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Sunday, February 02, 2014

A Painful Experience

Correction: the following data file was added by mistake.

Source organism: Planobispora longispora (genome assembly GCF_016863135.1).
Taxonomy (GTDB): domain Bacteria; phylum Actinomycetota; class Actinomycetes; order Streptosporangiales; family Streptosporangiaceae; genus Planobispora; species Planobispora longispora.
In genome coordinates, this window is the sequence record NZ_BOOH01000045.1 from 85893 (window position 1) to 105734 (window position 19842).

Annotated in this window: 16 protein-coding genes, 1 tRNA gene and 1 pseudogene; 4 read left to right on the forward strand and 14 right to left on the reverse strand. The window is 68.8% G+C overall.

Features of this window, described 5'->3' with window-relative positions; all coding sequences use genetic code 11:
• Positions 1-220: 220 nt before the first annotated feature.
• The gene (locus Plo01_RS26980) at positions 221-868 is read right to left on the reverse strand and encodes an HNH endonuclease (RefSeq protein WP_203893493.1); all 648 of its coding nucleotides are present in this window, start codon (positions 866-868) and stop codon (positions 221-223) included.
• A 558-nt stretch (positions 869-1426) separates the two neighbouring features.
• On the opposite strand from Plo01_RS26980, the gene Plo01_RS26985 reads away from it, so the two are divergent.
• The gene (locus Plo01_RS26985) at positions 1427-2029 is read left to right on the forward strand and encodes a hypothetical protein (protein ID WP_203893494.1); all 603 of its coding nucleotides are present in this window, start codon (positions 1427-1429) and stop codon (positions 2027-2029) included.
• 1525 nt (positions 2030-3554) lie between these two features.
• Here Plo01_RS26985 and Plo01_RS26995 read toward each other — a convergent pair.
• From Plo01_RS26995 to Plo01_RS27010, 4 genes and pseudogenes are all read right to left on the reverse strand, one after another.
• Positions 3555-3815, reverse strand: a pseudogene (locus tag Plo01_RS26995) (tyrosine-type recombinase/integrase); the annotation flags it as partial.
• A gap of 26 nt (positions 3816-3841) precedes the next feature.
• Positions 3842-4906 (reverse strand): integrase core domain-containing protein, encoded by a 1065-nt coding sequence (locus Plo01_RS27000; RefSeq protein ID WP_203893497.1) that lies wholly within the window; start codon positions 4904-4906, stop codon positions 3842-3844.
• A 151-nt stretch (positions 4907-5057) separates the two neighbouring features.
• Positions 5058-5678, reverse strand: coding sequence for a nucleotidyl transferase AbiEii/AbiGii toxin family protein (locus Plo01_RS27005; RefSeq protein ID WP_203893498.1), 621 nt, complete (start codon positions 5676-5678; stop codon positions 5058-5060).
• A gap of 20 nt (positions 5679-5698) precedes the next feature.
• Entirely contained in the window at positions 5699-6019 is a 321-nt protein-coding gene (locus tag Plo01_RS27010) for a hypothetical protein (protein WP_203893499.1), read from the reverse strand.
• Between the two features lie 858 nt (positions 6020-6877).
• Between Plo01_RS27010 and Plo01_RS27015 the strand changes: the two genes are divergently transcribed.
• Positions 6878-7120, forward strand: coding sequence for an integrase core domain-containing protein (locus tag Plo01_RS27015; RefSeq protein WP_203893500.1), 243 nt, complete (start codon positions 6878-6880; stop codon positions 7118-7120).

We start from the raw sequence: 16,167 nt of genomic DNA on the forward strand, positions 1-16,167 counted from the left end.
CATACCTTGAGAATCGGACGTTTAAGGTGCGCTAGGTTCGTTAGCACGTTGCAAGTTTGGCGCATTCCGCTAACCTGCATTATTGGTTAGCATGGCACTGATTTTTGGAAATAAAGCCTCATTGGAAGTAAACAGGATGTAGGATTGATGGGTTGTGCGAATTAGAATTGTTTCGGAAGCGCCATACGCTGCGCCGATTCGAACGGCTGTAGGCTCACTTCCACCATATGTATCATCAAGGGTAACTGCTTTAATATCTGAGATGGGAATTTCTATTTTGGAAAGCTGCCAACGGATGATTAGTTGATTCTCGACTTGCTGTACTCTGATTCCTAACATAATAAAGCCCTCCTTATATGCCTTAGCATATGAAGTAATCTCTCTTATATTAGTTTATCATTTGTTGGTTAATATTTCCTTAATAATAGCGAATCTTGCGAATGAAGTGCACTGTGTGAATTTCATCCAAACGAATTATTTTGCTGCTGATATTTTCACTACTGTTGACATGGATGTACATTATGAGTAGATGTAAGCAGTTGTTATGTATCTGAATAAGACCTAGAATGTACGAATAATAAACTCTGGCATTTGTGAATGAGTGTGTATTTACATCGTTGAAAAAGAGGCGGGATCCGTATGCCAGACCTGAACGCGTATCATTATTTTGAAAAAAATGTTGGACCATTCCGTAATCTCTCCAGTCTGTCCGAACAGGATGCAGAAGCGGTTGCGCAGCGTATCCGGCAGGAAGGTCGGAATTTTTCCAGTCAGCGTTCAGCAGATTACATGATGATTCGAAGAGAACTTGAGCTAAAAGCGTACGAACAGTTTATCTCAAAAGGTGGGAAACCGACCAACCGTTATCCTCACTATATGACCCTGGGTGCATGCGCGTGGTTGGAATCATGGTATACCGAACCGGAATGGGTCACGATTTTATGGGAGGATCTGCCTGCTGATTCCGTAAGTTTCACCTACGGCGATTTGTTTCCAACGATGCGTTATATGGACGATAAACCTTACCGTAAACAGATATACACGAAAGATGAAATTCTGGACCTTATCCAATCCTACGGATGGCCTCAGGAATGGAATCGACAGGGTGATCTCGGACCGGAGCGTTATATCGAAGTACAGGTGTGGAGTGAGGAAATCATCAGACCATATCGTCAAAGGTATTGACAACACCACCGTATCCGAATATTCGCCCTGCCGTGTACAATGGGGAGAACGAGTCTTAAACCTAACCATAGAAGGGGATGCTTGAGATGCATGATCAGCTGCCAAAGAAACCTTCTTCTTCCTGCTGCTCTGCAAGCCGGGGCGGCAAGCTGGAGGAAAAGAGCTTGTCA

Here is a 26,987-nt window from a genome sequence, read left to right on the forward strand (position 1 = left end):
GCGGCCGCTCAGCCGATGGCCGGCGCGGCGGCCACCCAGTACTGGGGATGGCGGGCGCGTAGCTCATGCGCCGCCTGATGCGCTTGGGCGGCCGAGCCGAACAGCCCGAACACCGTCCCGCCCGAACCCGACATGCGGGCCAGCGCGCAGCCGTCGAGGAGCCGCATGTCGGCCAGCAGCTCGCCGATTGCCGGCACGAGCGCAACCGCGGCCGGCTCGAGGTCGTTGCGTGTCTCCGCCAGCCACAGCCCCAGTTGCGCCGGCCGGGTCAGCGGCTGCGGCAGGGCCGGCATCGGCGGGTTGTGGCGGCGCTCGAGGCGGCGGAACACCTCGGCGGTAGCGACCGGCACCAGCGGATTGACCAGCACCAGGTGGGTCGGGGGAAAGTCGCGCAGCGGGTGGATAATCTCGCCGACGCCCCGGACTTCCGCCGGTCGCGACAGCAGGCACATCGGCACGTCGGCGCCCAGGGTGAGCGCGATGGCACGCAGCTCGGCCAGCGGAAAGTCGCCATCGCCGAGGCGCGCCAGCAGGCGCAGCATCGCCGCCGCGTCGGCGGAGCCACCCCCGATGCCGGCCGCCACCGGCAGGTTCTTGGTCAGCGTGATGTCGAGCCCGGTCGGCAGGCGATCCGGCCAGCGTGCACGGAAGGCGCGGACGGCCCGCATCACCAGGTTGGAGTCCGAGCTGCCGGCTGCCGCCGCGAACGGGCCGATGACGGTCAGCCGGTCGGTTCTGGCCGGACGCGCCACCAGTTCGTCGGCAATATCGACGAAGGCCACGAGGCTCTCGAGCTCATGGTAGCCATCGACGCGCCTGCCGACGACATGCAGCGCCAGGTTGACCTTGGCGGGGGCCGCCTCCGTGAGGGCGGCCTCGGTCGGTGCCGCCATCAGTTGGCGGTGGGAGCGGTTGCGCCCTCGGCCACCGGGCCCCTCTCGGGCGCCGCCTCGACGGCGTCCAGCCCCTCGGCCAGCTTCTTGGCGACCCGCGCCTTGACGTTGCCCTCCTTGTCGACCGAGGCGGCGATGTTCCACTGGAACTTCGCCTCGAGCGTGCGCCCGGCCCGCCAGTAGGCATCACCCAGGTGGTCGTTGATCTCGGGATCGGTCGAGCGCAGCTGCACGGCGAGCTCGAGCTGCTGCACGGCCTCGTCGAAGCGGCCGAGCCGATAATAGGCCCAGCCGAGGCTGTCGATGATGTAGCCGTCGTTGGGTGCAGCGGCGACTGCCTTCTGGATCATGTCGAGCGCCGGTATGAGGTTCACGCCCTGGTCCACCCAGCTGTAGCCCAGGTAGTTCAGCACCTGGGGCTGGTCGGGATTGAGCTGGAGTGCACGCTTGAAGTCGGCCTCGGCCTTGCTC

Yesterday was...August 14, 1968 My mother died in April. She was 54 and I hadn't heard anything from her since I arrived in Italy in '64. I was never very good about communicating with my mother- it was something I knew I should do but I was always puting it off and now it was too late. I struggled with her death and my guilt. Maybe if I had made more of an effort to keep in touch? I never knew she had been sick until I learned that she'd been in hospital for several months before she had a stroke. She was very high strung and perhaps bi-polar. A short, unhappy life marked by great disappointment and loneliness. My father left us - my mother and my two brothers when I was seven (On Pearl Harbor Day) and she never recovered or remarried until just a few years before she died. I fell from a cliff in the foothills of the Alps overlooking Lake Como. My first wife, Jacqueline and I had rented an apartment close to the Lake where we spent weekends. In the morning, before my fall, we had an argument and I left the house in a fit of anger and climbed the hill behind the house in worn tennis shoes. I remember reaching a point on the face of the hill which was almost vertical (I'd been there before) and I had to grab an overhanging rock to swing over to the trail. Evidently, I lost my grip or the rock came loose and the next thing I remember is lying on my back in a clearing and there was boy saying in Italian "Your Lili's father, I like Lili, she's funny" and I asked him to find help because I couldn't move and I hurt my back. The boy was known as "il cretino di villagio" ( "the village idiot" he and his brother collected and sold firewood that they collected in the forest. I lost consciousness and when I woke up I was in a hospital and a doctor was asking me how I felt and if I was in pain. I said I was and he told the nurse who was standing by the bed to fetch something for "Signor Smeeta" . The sister came back a few minutes later with a cp of tea . I then asked the doctor why he offered me a cup of tea when I was in great pain from the injuries I had sustained and he said "You Americans think that pain is some kind of an unnecessary problem that must be avoided but the truth is that pain is the only way we can diagnose your condition and help you to heal. We don't use the powerful pain killers here except in very unusual and extreme circumstances." So I learned to live with my pain and eventually walked out of the hospital on my own two legs without assistance (after I had been awarded 75% permanent disability) Now, almost 50 years later, my stupidity has caught up with me and I've been diagnosed with stenosis caused by the injuries to my spine so many years ago. So it is true that "You can run you cannot hide" from destiny.